CNBC's Harwood: World 'Blowing Up' Under Obama Is 'Big Problem' for Hillary Clinton

Appearing on CNBC's Squawk Box Tuesday morning, the business network's chief Washington correspondent John Harwood acknowledged that President Obama's failed foreign policy would be an obstacle to Hillary Clinton's 2016 presidential ambitions: "...her independent credential running for president is that she was President Obama's secretary of state. The world is now blowing up. So that is a big problem for her. And so she's going to be looking for ways to separate herself from the current foreign policy mess." [Listen to the audio or watch the video after the jump]

Harwood's comments were prompted by host Joe Kernen asking about a quote in The Daily Beast in which Obama reportedly dismissed Clinton's recent criticism of his handling of the Middle East as "horsesh**t." In response, Harwood observed: "It wouldn't surprised me if he said that....I'm sure that that's how he feels about the criticism, he's made that pretty clear."

Continuing to analyze the Democratic infighting, Harwood predicted:

And I think you can expect to see a series of things going forward where she's going to try to separate herself from the administration, as anybody would running in her circumstance because voters are very reluctant, usually, to give the same party a third term in office. And Obama's ratings are low and she's going to look for a way to make her mark.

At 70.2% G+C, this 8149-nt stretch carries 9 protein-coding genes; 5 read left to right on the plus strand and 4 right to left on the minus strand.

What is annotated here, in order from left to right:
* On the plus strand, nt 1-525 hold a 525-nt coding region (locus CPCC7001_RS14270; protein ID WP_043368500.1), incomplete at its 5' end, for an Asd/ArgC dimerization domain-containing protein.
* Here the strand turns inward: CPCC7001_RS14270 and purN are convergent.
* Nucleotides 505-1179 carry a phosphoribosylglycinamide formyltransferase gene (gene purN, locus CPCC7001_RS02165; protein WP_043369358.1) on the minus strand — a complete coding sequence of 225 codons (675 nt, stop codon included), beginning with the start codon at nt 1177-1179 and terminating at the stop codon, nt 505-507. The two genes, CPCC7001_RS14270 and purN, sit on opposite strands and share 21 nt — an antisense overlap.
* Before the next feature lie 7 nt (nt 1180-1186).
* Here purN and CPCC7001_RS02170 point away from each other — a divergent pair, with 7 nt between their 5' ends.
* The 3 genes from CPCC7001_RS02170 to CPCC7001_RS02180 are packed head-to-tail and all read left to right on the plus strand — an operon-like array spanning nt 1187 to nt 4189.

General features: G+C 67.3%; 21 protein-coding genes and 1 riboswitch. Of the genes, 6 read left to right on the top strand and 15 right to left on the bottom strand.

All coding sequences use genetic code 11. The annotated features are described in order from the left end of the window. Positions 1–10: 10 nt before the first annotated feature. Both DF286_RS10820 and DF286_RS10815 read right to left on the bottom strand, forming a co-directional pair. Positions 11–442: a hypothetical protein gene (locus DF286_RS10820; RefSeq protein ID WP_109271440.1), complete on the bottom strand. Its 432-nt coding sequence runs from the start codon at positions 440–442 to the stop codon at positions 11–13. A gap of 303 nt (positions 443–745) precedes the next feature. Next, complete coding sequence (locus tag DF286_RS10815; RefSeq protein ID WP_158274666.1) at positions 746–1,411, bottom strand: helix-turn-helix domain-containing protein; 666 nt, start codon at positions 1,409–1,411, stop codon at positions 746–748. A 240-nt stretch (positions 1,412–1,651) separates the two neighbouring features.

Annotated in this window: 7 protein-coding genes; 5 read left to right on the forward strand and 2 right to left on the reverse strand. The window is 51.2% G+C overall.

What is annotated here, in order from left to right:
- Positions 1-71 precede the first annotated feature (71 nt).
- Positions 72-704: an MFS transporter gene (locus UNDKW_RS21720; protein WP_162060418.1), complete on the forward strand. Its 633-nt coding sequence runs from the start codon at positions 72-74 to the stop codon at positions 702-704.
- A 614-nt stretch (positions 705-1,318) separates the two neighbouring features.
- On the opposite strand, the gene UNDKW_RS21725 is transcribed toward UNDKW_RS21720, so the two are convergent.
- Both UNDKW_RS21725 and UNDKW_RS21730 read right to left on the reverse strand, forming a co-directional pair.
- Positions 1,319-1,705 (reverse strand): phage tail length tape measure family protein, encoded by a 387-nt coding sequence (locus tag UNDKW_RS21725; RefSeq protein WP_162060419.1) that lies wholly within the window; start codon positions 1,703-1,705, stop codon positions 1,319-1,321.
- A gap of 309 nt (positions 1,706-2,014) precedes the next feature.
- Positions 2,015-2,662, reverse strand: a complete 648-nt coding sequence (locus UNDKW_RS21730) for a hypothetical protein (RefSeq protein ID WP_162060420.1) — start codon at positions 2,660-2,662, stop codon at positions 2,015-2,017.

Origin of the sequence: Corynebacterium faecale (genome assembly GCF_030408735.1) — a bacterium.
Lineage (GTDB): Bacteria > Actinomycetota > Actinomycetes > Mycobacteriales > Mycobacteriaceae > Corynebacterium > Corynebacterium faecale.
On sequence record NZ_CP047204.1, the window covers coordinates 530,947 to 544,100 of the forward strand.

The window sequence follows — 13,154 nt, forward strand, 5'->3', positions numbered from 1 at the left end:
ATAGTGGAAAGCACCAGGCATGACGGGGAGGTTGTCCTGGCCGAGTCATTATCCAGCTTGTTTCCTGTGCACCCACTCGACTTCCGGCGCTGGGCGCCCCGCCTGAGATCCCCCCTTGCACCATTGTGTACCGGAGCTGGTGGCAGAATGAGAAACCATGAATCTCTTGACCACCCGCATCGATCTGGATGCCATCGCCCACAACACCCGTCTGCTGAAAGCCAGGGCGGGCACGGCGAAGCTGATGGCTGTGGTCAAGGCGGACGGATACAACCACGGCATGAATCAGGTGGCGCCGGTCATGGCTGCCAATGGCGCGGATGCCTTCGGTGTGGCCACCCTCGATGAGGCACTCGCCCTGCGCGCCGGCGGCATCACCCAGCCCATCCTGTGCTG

Later in the exchange, Kernen cited Clinton declaring Obama's policy of "Don't do stupid stuff" was "not an organizing principal" and concluded that she was "throwing down" against the President: "That is right there down to the curb on the Obama doctrine."

Harwood replied: "Look, and that's the point. She's going to – if she runs, and I think she will, she's got to find a way to say all the bad stuff that's going on right now, 'that's not my stuff.'"


Here is a transcript of the August 12 exchange:

6:23 AM ET

JOE KERNEN: Let's get – turn now to CNBC's chief Washington correspondent John Harwood with more on the global issues hanging over Capitol Hill. And right before I – I look at all the different blogs and stuff, John. I'm, you know, bipartisan that way. Huffington Post, Drudge. Do you think the President really said criticism of his Syria policy by Hillary is "horse shih tzu" without the tzu at the end, John?

JOHN HARWOOD: I didn't see that. What does that mean?

KERNEN: It means Hillary Clinton and – President Obama got angry at lawmakers who suggested in a private meeting that he should have armed the Syrian rebels.

HARWOOD: Who's quoted as saying that?

KERNEN: I have to explain any criticism is so unheard of in your mind that I have to describe any of it to you for you to understand what I'm saying, John?

HARWOOD: No, I couldn't understand what you're saying. But who is quoting the President as saying that?

KERNEN: This is in The Daily Beast, it's on Drudge, exclusive. It's called an exclusive. Obama told lawmakers the criticism of his Syria policy is "horse blank."

HARWOOD: Not with reference to Hillary specifically. It wouldn't surprised me if he said that.

KERNEN: To both, saying to either lawmakers or Hillary – the criticism that he should have armed Syrian rebels – and I saw his comments on that – to think that he could have gone back and picked just the right group in the early days when it was coalescing in Syria. And I mean, I certainly see the merit in his argument there to think that we're smart enough to be able to just hand-pick – I mean, we tried to get people to pick people to give weapons to in Afghanistan and it just – it always comes back to haunt you. They get used against you eventually, don't they, John?